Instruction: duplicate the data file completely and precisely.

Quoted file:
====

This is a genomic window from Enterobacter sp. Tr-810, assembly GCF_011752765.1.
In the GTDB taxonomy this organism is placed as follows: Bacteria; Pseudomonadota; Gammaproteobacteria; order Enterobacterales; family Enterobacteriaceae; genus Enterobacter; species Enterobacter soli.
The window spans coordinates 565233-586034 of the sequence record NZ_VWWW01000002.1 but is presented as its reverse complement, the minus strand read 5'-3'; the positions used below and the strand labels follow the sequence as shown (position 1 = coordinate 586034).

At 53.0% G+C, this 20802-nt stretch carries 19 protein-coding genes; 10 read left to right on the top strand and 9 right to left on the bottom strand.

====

This is a genomic window from Enterobacter sp. Tr-810, assembly GCF_011752765.1.
In the GTDB taxonomy this organism is placed as follows: Bacteria; Pseudomonadota; Gammaproteobacteria; order Enterobacterales; family Enterobacteriaceae; genus Enterobacter; species Enterobacter soli.
The window spans coordinates 565233-586034 of the sequence record NZ_VWWW01000002.1 but is presented as its reverse complement, the minus strand read 5'-3'; the positions used below and the strand labels follow the sequence as shown (position 1 = coordinate 586034).

At 53.0% G+C, this 20802-nt stretch carries 19 protein-coding genes; 10 read left to right on the top strand and 9 right to left on the bottom strand.